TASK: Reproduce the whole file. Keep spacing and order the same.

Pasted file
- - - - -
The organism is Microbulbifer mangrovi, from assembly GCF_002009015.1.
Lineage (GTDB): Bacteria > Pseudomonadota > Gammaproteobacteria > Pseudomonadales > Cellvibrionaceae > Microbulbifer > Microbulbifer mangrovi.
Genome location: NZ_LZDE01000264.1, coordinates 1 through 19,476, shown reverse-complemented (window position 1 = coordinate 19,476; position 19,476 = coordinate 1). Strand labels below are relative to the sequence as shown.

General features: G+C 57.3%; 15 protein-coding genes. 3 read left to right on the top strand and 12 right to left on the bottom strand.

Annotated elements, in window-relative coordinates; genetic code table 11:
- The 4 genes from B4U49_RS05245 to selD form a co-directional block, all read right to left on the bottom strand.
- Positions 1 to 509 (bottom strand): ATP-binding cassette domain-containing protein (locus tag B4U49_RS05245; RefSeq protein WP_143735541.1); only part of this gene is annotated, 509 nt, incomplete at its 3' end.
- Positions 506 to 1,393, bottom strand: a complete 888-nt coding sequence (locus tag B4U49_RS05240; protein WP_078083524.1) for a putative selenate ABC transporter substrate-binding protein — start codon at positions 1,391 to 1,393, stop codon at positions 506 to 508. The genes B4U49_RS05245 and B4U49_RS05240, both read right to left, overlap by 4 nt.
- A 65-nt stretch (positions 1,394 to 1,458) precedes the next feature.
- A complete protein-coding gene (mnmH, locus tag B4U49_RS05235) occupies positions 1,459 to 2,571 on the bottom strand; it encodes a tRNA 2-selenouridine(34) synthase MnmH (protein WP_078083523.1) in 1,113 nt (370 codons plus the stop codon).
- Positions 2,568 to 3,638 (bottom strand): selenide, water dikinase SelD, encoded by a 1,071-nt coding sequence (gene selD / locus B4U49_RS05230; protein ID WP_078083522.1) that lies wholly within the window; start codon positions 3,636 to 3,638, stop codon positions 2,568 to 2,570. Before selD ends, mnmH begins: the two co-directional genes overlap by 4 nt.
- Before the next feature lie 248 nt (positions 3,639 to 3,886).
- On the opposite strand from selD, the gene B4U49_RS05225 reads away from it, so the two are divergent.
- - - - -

The organism is Microbulbifer mangrovi, from assembly GCF_002009015.1.
Lineage (GTDB): Bacteria > Pseudomonadota > Gammaproteobacteria > Pseudomonadales > Cellvibrionaceae > Microbulbifer > Microbulbifer mangrovi.
Genome location: NZ_LZDE01000264.1, coordinates 1 through 19,476, shown reverse-complemented (window position 1 = coordinate 19,476; position 19,476 = coordinate 1). Strand labels below are relative to the sequence as shown.

General features: G+C 57.3%; 15 protein-coding genes. 3 read left to right on the top strand and 12 right to left on the bottom strand.

Annotated elements, in window-relative coordinates; genetic code table 11:
- The 4 genes from B4U49_RS05245 to selD form a co-directional block, all read right to left on the bottom strand.
- Positions 1 to 509 (bottom strand): ATP-binding cassette domain-containing protein (locus tag B4U49_RS05245; RefSeq protein WP_143735541.1); only part of this gene is annotated, 509 nt, incomplete at its 3' end.
- Positions 506 to 1,393, bottom strand: a complete 888-nt coding sequence (locus tag B4U49_RS05240; protein WP_078083524.1) for a putative selenate ABC transporter substrate-binding protein — start codon at positions 1,391 to 1,393, stop codon at positions 506 to 508. The genes B4U49_RS05245 and B4U49_RS05240, both read right to left, overlap by 4 nt.
- A 65-nt stretch (positions 1,394 to 1,458) precedes the next feature.
- A complete protein-coding gene (mnmH, locus tag B4U49_RS05235) occupies positions 1,459 to 2,571 on the bottom strand; it encodes a tRNA 2-selenouridine(34) synthase MnmH (protein WP_078083523.1) in 1,113 nt (370 codons plus the stop codon).
- Positions 2,568 to 3,638 (bottom strand): selenide, water dikinase SelD, encoded by a 1,071-nt coding sequence (gene selD / locus B4U49_RS05230; protein ID WP_078083522.1) that lies wholly within the window; start codon positions 3,636 to 3,638, stop codon positions 2,568 to 2,570. Before selD ends, mnmH begins: the two co-directional genes overlap by 4 nt.
- Before the next feature lie 248 nt (positions 3,639 to 3,886).
- On the opposite strand from selD, the gene B4U49_RS05225 reads away from it, so the two are divergent.